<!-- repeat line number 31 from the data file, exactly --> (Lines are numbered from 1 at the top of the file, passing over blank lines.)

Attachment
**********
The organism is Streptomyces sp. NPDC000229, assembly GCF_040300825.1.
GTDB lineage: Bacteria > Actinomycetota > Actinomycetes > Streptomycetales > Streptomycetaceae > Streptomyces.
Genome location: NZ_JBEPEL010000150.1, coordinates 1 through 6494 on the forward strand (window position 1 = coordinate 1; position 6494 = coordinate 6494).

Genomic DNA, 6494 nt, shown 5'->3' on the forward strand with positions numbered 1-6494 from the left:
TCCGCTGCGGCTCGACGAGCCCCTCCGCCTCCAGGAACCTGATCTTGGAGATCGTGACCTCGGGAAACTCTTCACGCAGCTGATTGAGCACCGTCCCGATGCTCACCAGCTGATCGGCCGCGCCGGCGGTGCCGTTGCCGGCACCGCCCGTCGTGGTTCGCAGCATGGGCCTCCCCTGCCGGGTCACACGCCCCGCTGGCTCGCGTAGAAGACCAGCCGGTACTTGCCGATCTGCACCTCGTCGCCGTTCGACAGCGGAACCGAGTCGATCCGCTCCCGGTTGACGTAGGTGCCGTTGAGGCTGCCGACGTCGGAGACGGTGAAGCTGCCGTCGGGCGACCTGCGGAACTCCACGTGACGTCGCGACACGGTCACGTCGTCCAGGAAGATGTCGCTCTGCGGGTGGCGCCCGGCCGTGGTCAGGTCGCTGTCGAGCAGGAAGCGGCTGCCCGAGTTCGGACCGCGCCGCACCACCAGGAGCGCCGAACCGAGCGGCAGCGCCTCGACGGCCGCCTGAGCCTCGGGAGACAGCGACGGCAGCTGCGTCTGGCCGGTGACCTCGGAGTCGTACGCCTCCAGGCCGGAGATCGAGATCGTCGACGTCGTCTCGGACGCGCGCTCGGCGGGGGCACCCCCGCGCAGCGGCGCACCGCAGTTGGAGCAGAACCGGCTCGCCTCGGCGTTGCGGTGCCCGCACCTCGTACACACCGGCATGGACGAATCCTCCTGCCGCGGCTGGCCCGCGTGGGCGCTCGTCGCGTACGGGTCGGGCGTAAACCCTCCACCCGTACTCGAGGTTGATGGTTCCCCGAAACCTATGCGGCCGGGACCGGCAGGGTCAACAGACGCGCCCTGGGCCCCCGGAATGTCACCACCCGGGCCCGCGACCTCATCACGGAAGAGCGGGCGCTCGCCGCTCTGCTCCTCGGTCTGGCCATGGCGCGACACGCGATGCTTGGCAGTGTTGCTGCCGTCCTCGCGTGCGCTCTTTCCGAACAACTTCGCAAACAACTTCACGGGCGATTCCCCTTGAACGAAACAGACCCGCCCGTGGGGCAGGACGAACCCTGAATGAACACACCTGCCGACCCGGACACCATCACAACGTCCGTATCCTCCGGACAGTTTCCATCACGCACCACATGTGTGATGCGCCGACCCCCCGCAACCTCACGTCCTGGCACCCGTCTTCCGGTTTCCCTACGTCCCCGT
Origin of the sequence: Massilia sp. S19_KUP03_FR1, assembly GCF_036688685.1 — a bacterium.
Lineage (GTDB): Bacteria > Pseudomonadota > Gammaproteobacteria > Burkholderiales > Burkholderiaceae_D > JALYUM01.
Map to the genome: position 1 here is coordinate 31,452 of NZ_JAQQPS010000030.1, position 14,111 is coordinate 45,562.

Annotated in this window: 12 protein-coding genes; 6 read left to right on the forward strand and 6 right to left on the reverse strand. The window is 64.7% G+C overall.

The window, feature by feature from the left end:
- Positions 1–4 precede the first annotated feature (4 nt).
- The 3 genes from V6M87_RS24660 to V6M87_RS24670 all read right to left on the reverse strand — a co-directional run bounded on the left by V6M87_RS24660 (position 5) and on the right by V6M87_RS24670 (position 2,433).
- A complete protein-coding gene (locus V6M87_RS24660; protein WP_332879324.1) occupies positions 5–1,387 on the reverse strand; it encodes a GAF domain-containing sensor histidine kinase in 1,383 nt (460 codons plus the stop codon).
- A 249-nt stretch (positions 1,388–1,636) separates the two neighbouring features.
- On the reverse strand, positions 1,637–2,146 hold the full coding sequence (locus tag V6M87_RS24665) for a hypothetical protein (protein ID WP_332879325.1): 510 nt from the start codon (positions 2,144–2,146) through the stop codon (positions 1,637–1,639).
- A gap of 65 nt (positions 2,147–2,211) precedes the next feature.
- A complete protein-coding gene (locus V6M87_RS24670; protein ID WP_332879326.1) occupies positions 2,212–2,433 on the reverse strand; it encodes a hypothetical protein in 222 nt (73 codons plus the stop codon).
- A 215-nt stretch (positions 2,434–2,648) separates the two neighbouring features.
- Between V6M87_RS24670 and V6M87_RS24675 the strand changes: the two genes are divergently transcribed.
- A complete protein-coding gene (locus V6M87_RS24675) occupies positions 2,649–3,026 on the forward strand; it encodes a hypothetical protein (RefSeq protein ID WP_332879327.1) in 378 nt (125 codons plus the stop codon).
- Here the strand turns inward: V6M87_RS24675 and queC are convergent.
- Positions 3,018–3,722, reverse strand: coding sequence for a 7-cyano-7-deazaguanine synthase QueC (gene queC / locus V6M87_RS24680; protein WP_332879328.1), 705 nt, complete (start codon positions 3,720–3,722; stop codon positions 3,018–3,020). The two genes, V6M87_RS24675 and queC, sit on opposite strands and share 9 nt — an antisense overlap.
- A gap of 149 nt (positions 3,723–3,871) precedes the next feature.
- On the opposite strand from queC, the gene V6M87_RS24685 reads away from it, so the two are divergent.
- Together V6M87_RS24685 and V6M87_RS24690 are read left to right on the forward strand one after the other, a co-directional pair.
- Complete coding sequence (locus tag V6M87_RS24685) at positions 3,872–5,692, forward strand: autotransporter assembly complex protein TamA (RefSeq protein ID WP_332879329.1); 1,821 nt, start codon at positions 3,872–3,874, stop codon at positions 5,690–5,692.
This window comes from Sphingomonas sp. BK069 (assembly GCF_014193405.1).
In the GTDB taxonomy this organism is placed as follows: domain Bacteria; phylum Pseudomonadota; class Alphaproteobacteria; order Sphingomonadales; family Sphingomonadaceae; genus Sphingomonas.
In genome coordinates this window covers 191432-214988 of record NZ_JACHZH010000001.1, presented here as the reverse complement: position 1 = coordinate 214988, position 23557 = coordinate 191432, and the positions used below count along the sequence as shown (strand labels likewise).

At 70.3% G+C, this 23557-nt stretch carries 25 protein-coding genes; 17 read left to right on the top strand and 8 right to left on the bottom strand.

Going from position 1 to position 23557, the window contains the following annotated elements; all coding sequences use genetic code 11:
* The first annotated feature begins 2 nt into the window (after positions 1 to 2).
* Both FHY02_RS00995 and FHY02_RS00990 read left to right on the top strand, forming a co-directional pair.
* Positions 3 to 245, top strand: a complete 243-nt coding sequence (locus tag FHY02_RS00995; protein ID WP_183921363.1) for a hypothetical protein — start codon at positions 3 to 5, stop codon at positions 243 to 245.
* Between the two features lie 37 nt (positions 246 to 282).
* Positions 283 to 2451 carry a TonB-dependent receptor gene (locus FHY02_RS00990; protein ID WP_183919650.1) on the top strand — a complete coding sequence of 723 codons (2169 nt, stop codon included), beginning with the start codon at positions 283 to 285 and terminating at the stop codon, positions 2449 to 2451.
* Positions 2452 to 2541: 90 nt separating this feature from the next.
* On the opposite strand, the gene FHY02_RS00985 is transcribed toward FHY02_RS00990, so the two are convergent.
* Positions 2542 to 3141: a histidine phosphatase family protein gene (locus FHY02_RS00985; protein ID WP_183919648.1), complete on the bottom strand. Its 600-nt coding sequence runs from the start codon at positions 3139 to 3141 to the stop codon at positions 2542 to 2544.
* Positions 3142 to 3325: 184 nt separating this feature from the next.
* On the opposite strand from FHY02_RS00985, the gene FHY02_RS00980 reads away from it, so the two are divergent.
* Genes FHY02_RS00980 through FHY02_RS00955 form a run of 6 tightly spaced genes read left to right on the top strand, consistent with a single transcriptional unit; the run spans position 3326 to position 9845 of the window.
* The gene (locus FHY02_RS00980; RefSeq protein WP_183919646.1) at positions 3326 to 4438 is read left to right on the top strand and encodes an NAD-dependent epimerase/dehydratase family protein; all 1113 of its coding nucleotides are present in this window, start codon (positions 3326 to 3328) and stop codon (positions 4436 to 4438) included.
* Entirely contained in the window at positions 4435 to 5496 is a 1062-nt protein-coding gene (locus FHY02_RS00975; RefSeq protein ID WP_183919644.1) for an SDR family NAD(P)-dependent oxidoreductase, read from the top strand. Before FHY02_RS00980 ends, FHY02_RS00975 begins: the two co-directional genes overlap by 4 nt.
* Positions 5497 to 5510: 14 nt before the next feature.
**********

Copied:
Going from position 1 to position 23557, the window contains the following annotated elements; all coding sequences use genetic code 11: